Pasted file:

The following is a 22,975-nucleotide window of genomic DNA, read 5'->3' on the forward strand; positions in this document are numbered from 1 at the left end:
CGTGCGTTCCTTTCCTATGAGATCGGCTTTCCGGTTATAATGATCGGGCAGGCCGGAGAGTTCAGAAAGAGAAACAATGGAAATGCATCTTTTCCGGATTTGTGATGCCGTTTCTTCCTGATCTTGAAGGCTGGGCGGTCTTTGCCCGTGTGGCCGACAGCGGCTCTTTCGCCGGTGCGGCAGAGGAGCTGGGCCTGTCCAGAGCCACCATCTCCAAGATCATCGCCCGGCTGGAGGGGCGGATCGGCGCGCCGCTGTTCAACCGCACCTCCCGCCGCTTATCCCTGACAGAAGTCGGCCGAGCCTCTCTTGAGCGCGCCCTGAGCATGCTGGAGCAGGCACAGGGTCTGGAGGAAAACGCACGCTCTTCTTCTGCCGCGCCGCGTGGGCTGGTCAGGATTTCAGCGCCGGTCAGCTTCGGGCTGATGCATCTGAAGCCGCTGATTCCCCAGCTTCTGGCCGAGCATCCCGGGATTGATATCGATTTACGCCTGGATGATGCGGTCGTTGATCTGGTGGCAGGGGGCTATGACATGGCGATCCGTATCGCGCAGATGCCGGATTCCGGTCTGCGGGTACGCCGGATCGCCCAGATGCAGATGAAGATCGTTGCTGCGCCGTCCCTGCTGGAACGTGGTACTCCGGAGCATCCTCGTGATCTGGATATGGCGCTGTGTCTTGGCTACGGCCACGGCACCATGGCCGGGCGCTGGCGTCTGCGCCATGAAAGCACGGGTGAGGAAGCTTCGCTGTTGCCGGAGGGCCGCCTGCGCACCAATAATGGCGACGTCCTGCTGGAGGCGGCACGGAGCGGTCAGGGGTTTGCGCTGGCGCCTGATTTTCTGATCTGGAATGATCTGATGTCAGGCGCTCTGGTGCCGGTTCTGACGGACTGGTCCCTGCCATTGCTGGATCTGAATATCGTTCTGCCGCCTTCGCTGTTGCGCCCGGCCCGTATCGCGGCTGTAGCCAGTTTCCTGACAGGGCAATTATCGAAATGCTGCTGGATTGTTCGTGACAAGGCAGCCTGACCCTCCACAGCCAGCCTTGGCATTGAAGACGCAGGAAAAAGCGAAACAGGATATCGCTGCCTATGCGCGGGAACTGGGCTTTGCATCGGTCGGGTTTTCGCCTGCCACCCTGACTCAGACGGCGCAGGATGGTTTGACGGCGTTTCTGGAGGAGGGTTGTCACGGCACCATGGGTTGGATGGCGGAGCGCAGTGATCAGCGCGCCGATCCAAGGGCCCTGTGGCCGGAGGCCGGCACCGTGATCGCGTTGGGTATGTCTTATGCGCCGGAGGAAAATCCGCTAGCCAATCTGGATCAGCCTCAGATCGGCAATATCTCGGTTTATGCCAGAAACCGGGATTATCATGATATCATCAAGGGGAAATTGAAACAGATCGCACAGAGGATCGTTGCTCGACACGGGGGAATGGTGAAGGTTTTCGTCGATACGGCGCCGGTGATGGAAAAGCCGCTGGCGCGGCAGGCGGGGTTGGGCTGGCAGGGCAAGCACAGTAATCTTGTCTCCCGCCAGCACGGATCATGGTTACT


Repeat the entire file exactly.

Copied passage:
The following is a 22,975-nucleotide window of genomic DNA, read 5'->3' on the forward strand; positions in this document are numbered from 1 at the left end:
CGTGCGTTCCTTTCCTATGAGATCGGCTTTCCGGTTATAATGATCGGGCAGGCCGGAGAGTTCAGAAAGAGAAACAATGGAAATGCATCTTTTCCGGATTTGTGATGCCGTTTCTTCCTGATCTTGAAGGCTGGGCGGTCTTTGCCCGTGTGGCCGACAGCGGCTCTTTCGCCGGTGCGGCAGAGGAGCTGGGCCTGTCCAGAGCCACCATCTCCAAGATCATCGCCCGGCTGGAGGGGCGGATCGGCGCGCCGCTGTTCAACCGCACCTCCCGCCGCTTATCCCTGACAGAAGTCGGCCGAGCCTCTCTTGAGCGCGCCCTGAGCATGCTGGAGCAGGCACAGGGTCTGGAGGAAAACGCACGCTCTTCTTCTGCCGCGCCGCGTGGGCTGGTCAGGATTTCAGCGCCGGTCAGCTTCGGGCTGATGCATCTGAAGCCGCTGATTCCCCAGCTTCTGGCCGAGCATCCCGGGATTGATATCGATTTACGCCTGGATGATGCGGTCGTTGATCTGGTGGCAGGGGGCTATGACATGGCGATCCGTATCGCGCAGATGCCGGATTCCGGTCTGCGGGTACGCCGGATCGCCCAGATGCAGATGAAGATCGTTGCTGCGCCGTCCCTGCTGGAACGTGGTACTCCGGAGCATCCTCGTGATCTGGATATGGCGCTGTGTCTTGGCTACGGCCACGGCACCATGGCCGGGCGCTGGCGTCTGCGCCATGAAAGCACGGGTGAGGAAGCTTCGCTGTTGCCGGAGGGCCGCCTGCGCACCAATAATGGCGACGTCCTGCTGGAGGCGGCACGGAGCGGTCAGGGGTTTGCGCTGGCGCCTGATTTTCTGATCTGGAATGATCTGATGTCAGGCGCTCTGGTGCCGGTTCTGACGGACTGGTCCCTGCCATTGCTGGATCTGAATATCGTTCTGCCGCCTTCGCTGTTGCGCCCGGCCCGTATCGCGGCTGTAGCCAGTTTCCTGACAGGGCAATTATCGAAATGCTGCTGGATTGTTCGTGACAAGGCAGCCTGACCCTCCACAGCCAGCCTTGGCATTGAAGACGCAGGAAAAAGCGAAACAGGATATCGCTGCCTATGCGCGGGAACTGGGCTTTGCATCGGTCGGGTTTTCGCCTGCCACCCTGACTCAGACGGCGCAGGATGGTTTGACGGCGTTTCTGGAGGAGGGTTGTCACGGCACCATGGGTTGGATGGCGGAGCGCAGTGATCAGCGCGCCGATCCAAGGGCCCTGTGGCCGGAGGCCGGCACCGTGATCGCGTTGGGTATGTCTTATGCGCCGGAGGAAAATCCGCTAGCCAATCTGGATCAGCCTCAGATCGGCAATATCTCGGTTTATGCCAGAAACCGGGATTATCATGATATCATCAAGGGGAAATTGAAACAGATCGCACAGAGGATCGTTGCTCGACACGGGGGAATGGTGAAGGTTTTCGTCGATACGGCGCCGGTGATGGAAAAGCCGCTGGCGCGGCAGGCGGGGTTGGGCTGGCAGGGCAAGCACAGTAATCTTGTCTCCCGCCAGCACGGATCATGGTTACT